In the wake of a cold Victorian winter, Karl Scheffer and Esther Emerson discover an anonymous journal filled with strange passages and bizarre scribblings.
The journal soon draws them into a covert and sinister conspiracy, a conspiracy centred around an otherworldly artefact with the power to change everything …
Karl and Esther have spent almost every day of their thirteen years in the quiet market town of Shraye. Stifled by their rural surroundings and frustrated by their unfulfilled ambitions, they find the allure of the journal’s mysterious pages impossible to ignore. The book seems to be beckoning them away from Shraye, away from their homes and towards the coast where an unsolved disappearance has set in motion a dark chain of events.
The voyage the teenagers soon find themselves undertaking is one of desperate importance and true peril; it will change the way they see the world, and each other, forever
*I received a free copy of this book from the author in exchange for an honest review; that in no way changes my opinion or rating for this book. *
Thoughts on the Overall Book: This was the kind of book I loved to read when I was a kid, and I obviously still do. It had action, a cool mystery, and a bit of fantasy thrown into the mix, overall making a quick-paced, enjoyable story.
Cover--Yea or Nay: Yes, I like how it has the Viniculumn on the front, though I do wish the cover gave some indication to the time period of the story.
Characters: Karl and Esther are the kind of characters I love in these sorts of books. They're smart, capable kids, and I like how they're still in the 'best friends' sort of stage so there's no romantic conflict between them. Karl is the thinker, and quieter of the two, whereas Esther is more the firebrand of the duo. That sometimes bothers me in older characters, but because they were thirteen, I think it worked great, and brought more to the table. The villains weren't quite as evil or dastardly as they could have been, but for the type of story this was, I think they worked out well enough. They didn't come across as cartoon villains either, so that's always a good thing.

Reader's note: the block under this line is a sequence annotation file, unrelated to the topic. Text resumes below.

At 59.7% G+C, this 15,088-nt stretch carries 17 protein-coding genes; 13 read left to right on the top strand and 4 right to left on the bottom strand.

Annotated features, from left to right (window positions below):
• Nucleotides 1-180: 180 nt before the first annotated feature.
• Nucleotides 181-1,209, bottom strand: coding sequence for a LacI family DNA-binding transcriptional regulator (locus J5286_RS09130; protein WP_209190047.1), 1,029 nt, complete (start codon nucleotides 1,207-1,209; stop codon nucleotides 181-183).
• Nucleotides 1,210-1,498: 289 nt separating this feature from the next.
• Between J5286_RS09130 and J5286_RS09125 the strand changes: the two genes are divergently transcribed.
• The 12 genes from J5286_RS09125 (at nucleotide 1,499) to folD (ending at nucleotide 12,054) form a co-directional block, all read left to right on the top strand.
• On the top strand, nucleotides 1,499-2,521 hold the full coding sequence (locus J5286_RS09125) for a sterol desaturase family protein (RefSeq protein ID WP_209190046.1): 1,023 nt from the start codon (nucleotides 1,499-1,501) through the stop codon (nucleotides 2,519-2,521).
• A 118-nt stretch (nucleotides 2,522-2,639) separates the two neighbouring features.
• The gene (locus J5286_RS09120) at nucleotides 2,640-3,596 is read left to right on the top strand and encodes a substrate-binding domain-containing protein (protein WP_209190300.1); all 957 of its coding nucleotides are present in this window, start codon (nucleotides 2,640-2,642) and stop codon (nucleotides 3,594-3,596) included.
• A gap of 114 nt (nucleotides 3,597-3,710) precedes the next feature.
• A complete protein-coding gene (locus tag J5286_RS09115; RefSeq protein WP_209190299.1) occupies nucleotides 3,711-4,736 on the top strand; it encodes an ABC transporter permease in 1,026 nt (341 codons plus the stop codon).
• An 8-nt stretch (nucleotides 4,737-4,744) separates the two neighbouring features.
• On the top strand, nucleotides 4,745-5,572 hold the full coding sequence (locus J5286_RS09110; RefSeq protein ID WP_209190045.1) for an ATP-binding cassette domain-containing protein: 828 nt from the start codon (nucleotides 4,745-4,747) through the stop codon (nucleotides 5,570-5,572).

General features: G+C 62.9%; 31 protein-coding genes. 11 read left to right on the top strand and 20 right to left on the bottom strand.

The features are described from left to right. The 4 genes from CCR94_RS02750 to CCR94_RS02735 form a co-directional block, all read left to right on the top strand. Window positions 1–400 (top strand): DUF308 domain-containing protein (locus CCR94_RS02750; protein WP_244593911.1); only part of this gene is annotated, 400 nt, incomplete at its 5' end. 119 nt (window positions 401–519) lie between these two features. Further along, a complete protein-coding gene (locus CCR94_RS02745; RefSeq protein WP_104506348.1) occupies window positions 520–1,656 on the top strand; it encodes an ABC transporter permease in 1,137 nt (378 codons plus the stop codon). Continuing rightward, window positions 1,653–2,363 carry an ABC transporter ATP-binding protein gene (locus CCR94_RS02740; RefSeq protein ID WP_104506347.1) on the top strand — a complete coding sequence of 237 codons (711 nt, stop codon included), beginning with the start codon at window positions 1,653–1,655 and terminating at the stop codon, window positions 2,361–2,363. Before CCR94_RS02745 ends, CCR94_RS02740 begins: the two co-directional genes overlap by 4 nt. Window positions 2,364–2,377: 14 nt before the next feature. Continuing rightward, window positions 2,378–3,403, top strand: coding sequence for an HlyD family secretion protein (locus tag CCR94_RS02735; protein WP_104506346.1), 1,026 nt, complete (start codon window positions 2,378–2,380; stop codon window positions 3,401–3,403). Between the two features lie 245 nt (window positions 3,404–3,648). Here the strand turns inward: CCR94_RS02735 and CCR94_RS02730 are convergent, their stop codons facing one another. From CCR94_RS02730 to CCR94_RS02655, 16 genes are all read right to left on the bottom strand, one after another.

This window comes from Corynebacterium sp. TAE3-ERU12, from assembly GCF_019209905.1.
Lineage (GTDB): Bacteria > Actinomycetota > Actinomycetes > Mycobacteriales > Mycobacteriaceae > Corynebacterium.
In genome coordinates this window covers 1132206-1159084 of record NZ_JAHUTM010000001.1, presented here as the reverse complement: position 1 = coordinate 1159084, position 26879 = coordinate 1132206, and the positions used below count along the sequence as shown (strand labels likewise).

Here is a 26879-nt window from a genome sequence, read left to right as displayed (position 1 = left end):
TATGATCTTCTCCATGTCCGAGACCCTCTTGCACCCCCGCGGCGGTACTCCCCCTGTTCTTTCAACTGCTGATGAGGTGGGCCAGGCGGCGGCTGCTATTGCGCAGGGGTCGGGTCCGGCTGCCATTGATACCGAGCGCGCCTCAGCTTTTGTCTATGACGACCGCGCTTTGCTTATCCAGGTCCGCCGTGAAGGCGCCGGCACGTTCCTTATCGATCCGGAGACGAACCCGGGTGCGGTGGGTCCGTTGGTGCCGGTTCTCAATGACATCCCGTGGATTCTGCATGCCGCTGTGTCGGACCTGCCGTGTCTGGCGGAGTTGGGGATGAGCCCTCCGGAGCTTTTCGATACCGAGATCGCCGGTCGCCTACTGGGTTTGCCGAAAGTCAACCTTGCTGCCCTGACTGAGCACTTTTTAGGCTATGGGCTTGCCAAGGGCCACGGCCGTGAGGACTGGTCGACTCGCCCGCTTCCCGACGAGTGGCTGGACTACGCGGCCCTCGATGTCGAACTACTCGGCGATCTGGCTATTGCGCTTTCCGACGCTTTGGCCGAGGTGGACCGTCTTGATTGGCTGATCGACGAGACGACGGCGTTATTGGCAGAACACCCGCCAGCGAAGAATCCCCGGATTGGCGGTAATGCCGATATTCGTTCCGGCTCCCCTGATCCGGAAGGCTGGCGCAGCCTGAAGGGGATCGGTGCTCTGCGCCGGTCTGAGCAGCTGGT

The Romance: None.
Writing Style: It's not the most beautiful writing I've ever read, but I liked it. It's fast paced, without speeding through the story and confusing the reader with too much movement. The only thing I would say against it was that on occasion I had a hard time picturing the setting. Usually this only occurred when other things were going on in the story like where they're in Locus Two in the end. But as a writer myself, I can understand that describing things while working on an action scene can be hard for the fact that if you put too much info in, it will slow the story down too much. So, while I would have liked a little more description on the machine and such in that scene, and a couple other shorter parts, I can forgive it in that sense.
Accuracy/ Believability: This is a fantasy, but it's set in Victorian England (which is a great time period to have a historical fantasy set) and as far as accuracy went, I was pleased. Clothing, customs and propriety seemed to be sound enough, and I liked the sort of rugged accents that Karl and Esther have. I'm not exactly sure how I felt about Esther's winning a sword fight against a man, but I guess anything is technically possible and it wasn't so spectacular that that it was totally implausible.
Problems/What bothered me: Nothing.
Conclusion: 3 stars. I really liked the epilogue of the story, and how it promised a sequel. Overall, "Tethers" is a fun escapist read and I enjoyed it quite a bit.
Recommended Audience: Girl or guy read, perfect for ages 12-14 but older teens and adults would also enjoy the story too, of course =)